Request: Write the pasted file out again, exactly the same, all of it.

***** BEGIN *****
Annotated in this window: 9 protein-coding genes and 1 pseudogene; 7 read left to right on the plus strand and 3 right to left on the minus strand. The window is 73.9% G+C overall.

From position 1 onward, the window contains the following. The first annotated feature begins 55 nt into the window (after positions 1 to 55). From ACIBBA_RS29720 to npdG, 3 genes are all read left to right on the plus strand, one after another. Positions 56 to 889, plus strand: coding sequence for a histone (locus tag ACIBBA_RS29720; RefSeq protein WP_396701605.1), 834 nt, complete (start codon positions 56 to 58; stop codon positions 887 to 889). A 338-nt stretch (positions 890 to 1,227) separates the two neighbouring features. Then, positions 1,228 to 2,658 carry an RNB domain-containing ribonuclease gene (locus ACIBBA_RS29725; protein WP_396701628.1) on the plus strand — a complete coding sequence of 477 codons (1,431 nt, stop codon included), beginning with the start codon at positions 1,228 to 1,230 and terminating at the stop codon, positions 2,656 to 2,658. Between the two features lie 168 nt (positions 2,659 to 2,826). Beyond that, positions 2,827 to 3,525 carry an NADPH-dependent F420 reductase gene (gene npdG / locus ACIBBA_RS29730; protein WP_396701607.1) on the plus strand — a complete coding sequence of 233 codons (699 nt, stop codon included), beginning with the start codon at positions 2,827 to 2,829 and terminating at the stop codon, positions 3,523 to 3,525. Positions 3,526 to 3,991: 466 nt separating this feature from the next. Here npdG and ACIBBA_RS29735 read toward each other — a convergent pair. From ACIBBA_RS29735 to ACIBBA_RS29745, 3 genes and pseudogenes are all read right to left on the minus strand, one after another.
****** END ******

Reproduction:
Annotated in this window: 9 protein-coding genes and 1 pseudogene; 7 read left to right on the plus strand and 3 right to left on the minus strand. The window is 73.9% G+C overall.

From position 1 onward, the window contains the following. The first annotated feature begins 55 nt into the window (after positions 1 to 55). From ACIBBA_RS29720 to npdG, 3 genes are all read left to right on the plus strand, one after another. Positions 56 to 889, plus strand: coding sequence for a histone (locus tag ACIBBA_RS29720; RefSeq protein WP_396701605.1), 834 nt, complete (start codon positions 56 to 58; stop codon positions 887 to 889). A 338-nt stretch (positions 890 to 1,227) separates the two neighbouring features. Then, positions 1,228 to 2,658 carry an RNB domain-containing ribonuclease gene (locus ACIBBA_RS29725; protein WP_396701628.1) on the plus strand — a complete coding sequence of 477 codons (1,431 nt, stop codon included), beginning with the start codon at positions 1,228 to 1,230 and terminating at the stop codon, positions 2,656 to 2,658. Between the two features lie 168 nt (positions 2,659 to 2,826). Beyond that, positions 2,827 to 3,525 carry an NADPH-dependent F420 reductase gene (gene npdG / locus ACIBBA_RS29730; protein WP_396701607.1) on the plus strand — a complete coding sequence of 233 codons (699 nt, stop codon included), beginning with the start codon at positions 2,827 to 2,829 and terminating at the stop codon, positions 3,523 to 3,525. Positions 3,526 to 3,991: 466 nt separating this feature from the next. Here npdG and ACIBBA_RS29735 read toward each other — a convergent pair. From ACIBBA_RS29735 to ACIBBA_RS29745, 3 genes and pseudogenes are all read right to left on the minus strand, one after another.